Sometimes, all it takes is a simple talk with your friend over the phone
Photo from NBA
Kyrie Irving had a specific reason on why he left Cleveland: He wanted to be the centerpiece of a team.
Throughout his playing years with LeBron James in Cleveland, the catchword was always “LeBron and Kyrie.” With James running the show, Irving was recognized as the king’s little brother. The kid.
Irving, being the young player who wanted to be at the driver’s seat, eventually grew tired of being Robin to James’ Batman. The 23-year-old guard who had barely reached the peak of his prime forced his way out of James’ spotlight, confident that he can lead his own empire without having to live in someone else’s shadow.
He took his destiny into his own hands when he moved to a young Celtics team. In his first two seasons, he stood out as the organizing principal they needed. Little by little, he shouldered the responsibility he asked for pretty well—at least that’s what he thought.
In a league where depth and talent matter more than ever, the Celtics are equipped with the right pieces that complement a championship team. But even with the talent they possess, Boston still spent most of the season struggling to close out games.
Having been thrusted into a leadership role turned out to be a reality check for Irving. More than halfway through the season, the Celtics started to show cracks not just on the court but also in the sidelines and the locker room.
First, a frustrating loss to Orlando Magic where Irving looked as though he was squabbling with coach Brad Steven’s play-calling, then the post-game on-court altercation with Gordon Hayward’s indecision in the most crucial part of the game, which eventually led to a loss, and then followed by multiple interviews where he called out his teammates’ lack of experience. These circumstances alone bared that the Celtics, with the so-called leadership of Irving, are still in disarray.
“We had nothing to lose last year. We had nothing to lose, and everybody could play free and do whatever they wanted, and nobody had any expectations. We were supposed to be at a certain point, we surpassed that. Young guys were supposed to be at a certain point, they surpassed that. We come into this season, expectations, and it’s real. Everyone from the coaching staff to the players, it’s very much real, every single day, so that’s new. It’s tough,” Irving said.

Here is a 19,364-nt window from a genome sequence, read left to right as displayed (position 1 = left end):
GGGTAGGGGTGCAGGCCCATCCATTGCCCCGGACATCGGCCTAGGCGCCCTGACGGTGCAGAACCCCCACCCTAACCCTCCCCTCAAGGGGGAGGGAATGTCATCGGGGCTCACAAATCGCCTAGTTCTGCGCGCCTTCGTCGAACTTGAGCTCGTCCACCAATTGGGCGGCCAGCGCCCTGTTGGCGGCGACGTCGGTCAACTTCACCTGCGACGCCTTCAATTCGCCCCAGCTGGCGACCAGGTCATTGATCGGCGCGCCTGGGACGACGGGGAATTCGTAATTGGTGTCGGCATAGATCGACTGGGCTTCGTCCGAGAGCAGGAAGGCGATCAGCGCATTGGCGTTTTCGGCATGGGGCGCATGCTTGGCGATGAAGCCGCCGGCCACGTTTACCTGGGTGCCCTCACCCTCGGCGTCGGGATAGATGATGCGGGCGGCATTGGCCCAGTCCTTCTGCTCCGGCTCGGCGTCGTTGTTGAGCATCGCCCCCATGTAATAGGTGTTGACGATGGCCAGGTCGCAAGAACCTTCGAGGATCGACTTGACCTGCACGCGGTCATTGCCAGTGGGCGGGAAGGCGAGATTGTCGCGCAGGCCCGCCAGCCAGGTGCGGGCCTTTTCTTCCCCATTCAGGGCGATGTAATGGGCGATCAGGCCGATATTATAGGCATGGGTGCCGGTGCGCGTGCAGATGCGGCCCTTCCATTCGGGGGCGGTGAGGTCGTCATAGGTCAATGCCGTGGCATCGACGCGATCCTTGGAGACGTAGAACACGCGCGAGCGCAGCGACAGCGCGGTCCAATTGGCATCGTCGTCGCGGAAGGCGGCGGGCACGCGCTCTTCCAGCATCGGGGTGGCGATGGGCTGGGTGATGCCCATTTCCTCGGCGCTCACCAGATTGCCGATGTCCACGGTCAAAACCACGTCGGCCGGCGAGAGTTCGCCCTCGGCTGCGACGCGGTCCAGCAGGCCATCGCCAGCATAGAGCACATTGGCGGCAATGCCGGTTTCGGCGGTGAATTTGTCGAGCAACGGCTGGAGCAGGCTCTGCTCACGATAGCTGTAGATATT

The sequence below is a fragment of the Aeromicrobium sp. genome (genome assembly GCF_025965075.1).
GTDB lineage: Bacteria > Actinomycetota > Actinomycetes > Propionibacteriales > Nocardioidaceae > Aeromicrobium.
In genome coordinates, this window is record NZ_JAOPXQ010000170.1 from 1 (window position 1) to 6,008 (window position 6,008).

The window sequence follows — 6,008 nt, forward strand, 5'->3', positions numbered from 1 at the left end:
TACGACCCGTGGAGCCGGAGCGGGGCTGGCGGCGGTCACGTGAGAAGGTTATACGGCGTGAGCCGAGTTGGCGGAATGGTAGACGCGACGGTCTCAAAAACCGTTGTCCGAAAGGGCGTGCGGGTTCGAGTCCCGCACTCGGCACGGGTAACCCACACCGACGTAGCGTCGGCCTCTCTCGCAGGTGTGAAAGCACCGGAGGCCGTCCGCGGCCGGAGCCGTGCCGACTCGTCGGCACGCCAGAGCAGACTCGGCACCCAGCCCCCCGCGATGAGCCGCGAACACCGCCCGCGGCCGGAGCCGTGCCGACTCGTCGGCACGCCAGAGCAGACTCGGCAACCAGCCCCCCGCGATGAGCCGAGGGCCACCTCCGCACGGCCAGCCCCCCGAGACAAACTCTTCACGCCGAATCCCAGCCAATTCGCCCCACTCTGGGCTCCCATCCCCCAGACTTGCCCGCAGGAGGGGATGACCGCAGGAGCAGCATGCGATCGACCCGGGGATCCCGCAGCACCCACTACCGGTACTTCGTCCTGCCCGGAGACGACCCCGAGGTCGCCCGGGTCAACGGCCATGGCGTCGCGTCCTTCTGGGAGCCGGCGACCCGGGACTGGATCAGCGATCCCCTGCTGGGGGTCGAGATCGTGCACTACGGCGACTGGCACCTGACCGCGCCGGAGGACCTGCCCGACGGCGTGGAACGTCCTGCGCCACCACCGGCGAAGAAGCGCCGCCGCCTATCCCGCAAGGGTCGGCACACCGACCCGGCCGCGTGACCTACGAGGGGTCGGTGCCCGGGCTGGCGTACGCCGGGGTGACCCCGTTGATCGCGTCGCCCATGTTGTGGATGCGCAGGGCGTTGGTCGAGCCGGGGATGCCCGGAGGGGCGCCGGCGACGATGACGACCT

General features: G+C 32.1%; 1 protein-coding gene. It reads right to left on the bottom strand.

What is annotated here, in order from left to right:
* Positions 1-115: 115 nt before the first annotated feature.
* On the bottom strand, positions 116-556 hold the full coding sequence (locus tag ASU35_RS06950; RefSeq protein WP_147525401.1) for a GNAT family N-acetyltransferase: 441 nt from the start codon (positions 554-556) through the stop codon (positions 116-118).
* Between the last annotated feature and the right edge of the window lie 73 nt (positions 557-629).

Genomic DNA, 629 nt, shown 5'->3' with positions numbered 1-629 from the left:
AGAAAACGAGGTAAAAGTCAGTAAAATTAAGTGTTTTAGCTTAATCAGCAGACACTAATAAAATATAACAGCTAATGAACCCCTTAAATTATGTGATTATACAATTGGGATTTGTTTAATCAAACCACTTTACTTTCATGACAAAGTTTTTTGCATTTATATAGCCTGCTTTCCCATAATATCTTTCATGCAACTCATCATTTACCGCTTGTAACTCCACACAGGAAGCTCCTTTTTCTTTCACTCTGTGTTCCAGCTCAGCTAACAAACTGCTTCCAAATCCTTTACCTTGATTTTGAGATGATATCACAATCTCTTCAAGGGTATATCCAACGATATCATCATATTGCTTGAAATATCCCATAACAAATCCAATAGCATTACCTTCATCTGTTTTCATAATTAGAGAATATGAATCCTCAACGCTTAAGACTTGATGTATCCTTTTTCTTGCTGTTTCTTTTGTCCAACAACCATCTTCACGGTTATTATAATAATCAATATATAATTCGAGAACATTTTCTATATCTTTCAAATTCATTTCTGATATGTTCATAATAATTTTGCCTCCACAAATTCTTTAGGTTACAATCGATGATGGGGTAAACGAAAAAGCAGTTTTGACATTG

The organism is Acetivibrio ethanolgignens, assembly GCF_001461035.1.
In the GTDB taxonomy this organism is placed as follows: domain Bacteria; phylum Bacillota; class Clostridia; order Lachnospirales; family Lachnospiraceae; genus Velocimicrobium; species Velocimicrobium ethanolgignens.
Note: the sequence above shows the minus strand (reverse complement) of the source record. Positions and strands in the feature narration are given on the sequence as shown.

As the unhinged Celts continue to fall into the pit of despair, Irving knew it was time to press the panic button—no, he did not lash out on his teammates during practices nor did he suggest to trade players—he simply dialed a number and talked to the only man he was confident knew everything about the issue he’s facing—LeBron James.
After spearheading Boston’s victory over the Toronto Raptors where Irving scored 27 points and tallied a career-high 18 assists, the man who was questioned for his ability to direct a team told the media something momentous and baffling:
“I had to call Bron and tell him, like, I apologize for being that young player that wanted everything at his fingertips, and I wanted everything to be at my threshold. I wanted to be the guy that led us to a championship. I wanted to be the leader. I wanted to be all that, and you know, the responsibility of being the best in the world and leading your team is something that is not meant for many people,” Irving told reporters.
As unthinkable as it could get, Irving manned up and apologized to James for not understanding the responsibilities of becoming a leader.
To witness Irving learn from his mistakes is great. Patching up things with James is what fans have been longing to see. Getting advice and coming to terms with his old pal is one thing, but lifting Boston out of the abyss is a totally different story. But now what?
One thing is sure: Irving’s all fired up. Coming off three straight losses against lottery teams, Irving flipped the switch by guiding the underwhelming Celts to a three-game winning streak to push his team back to fifth in the East. His assist average jumped from 3.7 to 11.3, while scoring 27, 38, and 32 points, respectively.
Irving just went rogue—from shot selection to his playmaking abilities. He orchestrated that mini run looking like a man on a mission. As he and the Celtics geared for consistency with a little over 40 games left in the regular season, there is still one important thing that Irving has to do: stop blaming his teammates when things go south.
As much as it’s frustrating to get beaten by star-less squads, Irving has to understand that telling the public that his teammates do not know what it takes to be great will do more harm than good. “I did a poor job of setting an example for these guys of what it’s like to get something out of your teammates,” Irving said post-game.
We still don’t know—and perhaps we’ll never know—the words of James that woke up Irving’s leadership spirit. All we know is that Irving was sorry and he’s dying to win. Whatever went down with that phone call, it just goes to show how great a person James is, and that their brotherhood never died in the first place.
We never know, we might see James and Irving team up again someday to tear up the whole league. Only that, we’ll witness an experienced Irving and the same old James. And if that isn’t the most beautiful comeback story of a dynamic duo ever, I don’t know what is.